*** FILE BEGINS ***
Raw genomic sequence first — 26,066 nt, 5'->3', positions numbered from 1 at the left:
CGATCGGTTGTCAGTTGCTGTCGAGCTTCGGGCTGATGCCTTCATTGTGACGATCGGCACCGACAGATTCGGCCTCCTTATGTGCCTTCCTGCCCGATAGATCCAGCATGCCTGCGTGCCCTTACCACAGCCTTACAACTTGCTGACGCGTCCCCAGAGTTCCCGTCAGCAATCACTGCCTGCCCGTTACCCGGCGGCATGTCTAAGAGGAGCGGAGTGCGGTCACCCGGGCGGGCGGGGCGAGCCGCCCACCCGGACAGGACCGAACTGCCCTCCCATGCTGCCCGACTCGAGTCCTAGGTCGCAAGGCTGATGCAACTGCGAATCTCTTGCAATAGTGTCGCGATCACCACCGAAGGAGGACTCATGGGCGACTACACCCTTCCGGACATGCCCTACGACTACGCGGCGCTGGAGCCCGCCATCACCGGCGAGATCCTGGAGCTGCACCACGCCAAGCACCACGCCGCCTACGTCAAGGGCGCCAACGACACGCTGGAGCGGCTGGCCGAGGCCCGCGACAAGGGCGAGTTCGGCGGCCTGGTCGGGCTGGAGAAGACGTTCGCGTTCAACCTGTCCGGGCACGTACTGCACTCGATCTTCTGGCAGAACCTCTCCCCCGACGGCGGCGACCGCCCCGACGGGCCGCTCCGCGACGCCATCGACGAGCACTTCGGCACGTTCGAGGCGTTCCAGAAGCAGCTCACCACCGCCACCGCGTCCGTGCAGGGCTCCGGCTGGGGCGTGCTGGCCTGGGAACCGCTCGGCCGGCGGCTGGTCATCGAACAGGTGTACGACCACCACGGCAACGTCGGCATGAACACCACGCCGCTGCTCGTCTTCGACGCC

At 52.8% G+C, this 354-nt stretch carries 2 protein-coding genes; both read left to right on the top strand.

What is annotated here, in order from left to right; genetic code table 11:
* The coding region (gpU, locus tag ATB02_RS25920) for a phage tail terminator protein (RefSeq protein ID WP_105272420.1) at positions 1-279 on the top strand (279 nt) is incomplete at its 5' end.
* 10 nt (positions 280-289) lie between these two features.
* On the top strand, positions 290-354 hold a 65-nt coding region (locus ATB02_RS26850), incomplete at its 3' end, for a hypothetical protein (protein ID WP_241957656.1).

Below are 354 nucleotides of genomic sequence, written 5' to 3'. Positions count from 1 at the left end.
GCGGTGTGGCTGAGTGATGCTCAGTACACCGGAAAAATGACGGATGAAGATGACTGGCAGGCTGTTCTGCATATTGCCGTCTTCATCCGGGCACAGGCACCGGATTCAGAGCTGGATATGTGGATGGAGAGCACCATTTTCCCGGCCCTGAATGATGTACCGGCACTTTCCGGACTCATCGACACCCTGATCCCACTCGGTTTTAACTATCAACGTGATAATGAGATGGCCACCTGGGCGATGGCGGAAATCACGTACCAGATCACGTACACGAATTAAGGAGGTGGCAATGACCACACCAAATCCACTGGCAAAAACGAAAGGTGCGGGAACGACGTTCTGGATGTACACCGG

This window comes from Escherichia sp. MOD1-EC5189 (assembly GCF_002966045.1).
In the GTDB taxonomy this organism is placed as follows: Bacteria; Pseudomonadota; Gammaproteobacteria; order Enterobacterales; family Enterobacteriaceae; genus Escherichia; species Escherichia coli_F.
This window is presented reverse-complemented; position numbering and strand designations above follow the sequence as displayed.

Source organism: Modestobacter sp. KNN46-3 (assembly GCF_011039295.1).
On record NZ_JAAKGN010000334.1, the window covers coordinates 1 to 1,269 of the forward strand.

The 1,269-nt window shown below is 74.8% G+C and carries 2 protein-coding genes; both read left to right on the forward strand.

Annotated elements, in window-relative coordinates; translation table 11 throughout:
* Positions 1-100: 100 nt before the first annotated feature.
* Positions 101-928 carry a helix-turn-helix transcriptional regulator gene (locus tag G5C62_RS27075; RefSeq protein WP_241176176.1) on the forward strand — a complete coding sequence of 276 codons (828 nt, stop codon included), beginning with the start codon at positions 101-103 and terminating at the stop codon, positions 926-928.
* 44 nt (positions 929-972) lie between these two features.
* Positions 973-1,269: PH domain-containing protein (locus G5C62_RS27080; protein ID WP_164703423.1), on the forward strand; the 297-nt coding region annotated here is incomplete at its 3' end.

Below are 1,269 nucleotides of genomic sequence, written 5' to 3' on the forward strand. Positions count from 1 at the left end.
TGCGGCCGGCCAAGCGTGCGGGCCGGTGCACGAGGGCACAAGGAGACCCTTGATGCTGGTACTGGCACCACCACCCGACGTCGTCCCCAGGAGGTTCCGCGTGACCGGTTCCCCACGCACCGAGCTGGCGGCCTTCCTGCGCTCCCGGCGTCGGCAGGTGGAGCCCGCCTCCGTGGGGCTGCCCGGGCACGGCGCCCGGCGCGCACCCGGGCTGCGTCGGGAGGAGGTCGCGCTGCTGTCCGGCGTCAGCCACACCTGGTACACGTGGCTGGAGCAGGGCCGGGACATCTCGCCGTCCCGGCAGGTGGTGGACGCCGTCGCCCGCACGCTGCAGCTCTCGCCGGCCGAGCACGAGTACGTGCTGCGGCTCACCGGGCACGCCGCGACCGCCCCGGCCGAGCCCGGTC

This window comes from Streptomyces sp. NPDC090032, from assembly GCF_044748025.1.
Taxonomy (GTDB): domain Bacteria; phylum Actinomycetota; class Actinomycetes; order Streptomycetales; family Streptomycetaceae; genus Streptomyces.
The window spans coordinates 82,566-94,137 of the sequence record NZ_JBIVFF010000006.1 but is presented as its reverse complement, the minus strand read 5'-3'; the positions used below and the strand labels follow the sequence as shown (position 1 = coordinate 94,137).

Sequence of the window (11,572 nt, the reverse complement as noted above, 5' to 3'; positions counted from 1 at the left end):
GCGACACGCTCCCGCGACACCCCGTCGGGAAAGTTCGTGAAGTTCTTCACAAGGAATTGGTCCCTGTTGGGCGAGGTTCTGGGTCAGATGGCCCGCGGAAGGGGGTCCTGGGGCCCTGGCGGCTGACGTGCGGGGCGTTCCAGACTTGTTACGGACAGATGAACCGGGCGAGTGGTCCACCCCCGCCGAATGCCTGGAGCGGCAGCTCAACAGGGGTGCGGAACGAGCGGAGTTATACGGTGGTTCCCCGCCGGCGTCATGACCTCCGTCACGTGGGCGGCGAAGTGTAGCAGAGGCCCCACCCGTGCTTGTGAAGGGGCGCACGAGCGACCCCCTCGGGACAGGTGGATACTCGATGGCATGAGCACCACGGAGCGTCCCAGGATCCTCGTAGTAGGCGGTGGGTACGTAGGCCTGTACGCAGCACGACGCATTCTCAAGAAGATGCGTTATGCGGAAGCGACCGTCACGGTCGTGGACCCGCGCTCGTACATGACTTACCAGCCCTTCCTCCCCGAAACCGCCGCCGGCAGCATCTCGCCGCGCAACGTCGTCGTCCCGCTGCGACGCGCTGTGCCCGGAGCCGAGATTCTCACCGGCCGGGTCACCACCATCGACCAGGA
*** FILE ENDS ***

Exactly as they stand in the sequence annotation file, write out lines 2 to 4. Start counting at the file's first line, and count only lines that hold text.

CGATCGGTTGTCAGTTGCTGTCGAGCTTCGGGCTGATGCCTTCATTGTGACGATCGGCACCGACAGATTCGGCCTCCTTATGTGCCTTCCTGCCCGATAGATCCAGCATGCCTGCGTGCCCTTACCACAGCCTTACAACTTGCTGACGCGTCCCCAGAGTTCCCGTCAGCAATCACTGCCTGCCCGTTACCCGGCGGCATGTCTAAGAGGAGCGGAGTGCGGTCACCCGGGCGGGCGGGGCGAGCCGCCCACCCGGACAGGACCGAACTGCCCTCCCATGCTGCCCGACTCGAGTCCTAGGTCGCAAGGCTGATGCAACTGCGAATCTCTTGCAATAGTGTCGCGATCACCACCGAAGGAGGACTCATGGGCGACTACACCCTTCCGGACATGCCCTACGACTACGCGGCGCTGGAGCCCGCCATCACCGGCGAGATCCTGGAGCTGCACCACGCCAAGCACCACGCCGCCTACGTCAAGGGCGCCAACGACACGCTGGAGCGGCTGGCCGAGGCCCGCGACAAGGGCGAGTTCGGCGGCCTGGTCGGGCTGGAGAAGACGTTCGCGTTCAACCTGTCCGGGCACGTACTGCACTCGATCTTCTGGCAGAACCTCTCCCCCGACGGCGGCGACCGCCCCGACGGGCCGCTCCGCGACGCCATCGACGAGCACTTCGGCACGTTCGAGGCGTTCCAGAAGCAGCTCACCACCGCCACCGCGTCCGTGCAGGGCTCCGGCTGGGGCGTGCTGGCCTGGGAACCGCTCGGCCGGCGGCTGGTCATCGAACAGGTGTACGACCACCACGGCAACGTCGGCATGAACACCACGCCGCTGCTCGTCTTCGACGCC

At 52.8% G+C, this 354-nt stretch carries 2 protein-coding genes; both read left to right on the top strand.

What is annotated here, in order from left to right; genetic code table 11: